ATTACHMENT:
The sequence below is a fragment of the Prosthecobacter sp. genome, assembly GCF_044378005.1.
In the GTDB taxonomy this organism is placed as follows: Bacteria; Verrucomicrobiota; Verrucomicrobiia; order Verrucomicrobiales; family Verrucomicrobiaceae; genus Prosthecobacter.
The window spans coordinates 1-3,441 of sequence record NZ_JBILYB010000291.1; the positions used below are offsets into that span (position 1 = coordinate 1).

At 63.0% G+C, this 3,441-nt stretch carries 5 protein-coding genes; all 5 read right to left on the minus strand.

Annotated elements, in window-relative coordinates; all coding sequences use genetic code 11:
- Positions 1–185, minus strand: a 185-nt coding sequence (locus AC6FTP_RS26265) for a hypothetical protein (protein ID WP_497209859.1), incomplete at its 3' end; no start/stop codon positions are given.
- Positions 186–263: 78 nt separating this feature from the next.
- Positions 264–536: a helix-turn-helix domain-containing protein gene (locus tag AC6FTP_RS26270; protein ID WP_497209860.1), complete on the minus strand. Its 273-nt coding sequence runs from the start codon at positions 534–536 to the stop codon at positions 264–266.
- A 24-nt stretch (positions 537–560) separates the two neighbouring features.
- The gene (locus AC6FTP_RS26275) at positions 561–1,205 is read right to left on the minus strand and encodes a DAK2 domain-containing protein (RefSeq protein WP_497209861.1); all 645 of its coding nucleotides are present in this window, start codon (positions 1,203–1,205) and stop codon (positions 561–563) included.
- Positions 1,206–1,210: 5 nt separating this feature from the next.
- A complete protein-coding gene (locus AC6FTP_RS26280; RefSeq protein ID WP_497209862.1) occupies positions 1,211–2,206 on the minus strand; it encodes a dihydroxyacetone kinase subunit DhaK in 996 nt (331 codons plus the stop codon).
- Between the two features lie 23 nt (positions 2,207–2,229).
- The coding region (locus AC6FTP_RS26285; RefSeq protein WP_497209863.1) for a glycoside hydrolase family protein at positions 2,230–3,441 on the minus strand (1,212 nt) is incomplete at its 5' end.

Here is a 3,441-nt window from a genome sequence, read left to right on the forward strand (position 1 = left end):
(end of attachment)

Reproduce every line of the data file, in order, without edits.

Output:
The sequence below is a fragment of the Prosthecobacter sp. genome, assembly GCF_044378005.1.
In the GTDB taxonomy this organism is placed as follows: Bacteria; Verrucomicrobiota; Verrucomicrobiia; order Verrucomicrobiales; family Verrucomicrobiaceae; genus Prosthecobacter.
The window spans coordinates 1-3,441 of sequence record NZ_JBILYB010000291.1; the positions used below are offsets into that span (position 1 = coordinate 1).

At 63.0% G+C, this 3,441-nt stretch carries 5 protein-coding genes; all 5 read right to left on the minus strand.

Annotated elements, in window-relative coordinates; all coding sequences use genetic code 11:
- Positions 1–185, minus strand: a 185-nt coding sequence (locus AC6FTP_RS26265) for a hypothetical protein (protein ID WP_497209859.1), incomplete at its 3' end; no start/stop codon positions are given.
- Positions 186–263: 78 nt separating this feature from the next.
- Positions 264–536: a helix-turn-helix domain-containing protein gene (locus tag AC6FTP_RS26270; protein ID WP_497209860.1), complete on the minus strand. Its 273-nt coding sequence runs from the start codon at positions 534–536 to the stop codon at positions 264–266.
- A 24-nt stretch (positions 537–560) separates the two neighbouring features.
- The gene (locus AC6FTP_RS26275) at positions 561–1,205 is read right to left on the minus strand and encodes a DAK2 domain-containing protein (RefSeq protein WP_497209861.1); all 645 of its coding nucleotides are present in this window, start codon (positions 1,203–1,205) and stop codon (positions 561–563) included.
- Positions 1,206–1,210: 5 nt separating this feature from the next.
- A complete protein-coding gene (locus AC6FTP_RS26280; RefSeq protein ID WP_497209862.1) occupies positions 1,211–2,206 on the minus strand; it encodes a dihydroxyacetone kinase subunit DhaK in 996 nt (331 codons plus the stop codon).
- Between the two features lie 23 nt (positions 2,207–2,229).
- The coding region (locus AC6FTP_RS26285; RefSeq protein WP_497209863.1) for a glycoside hydrolase family protein at positions 2,230–3,441 on the minus strand (1,212 nt) is incomplete at its 5' end.

Here is a 3,441-nt window from a genome sequence, read left to right on the forward strand (position 1 = left end):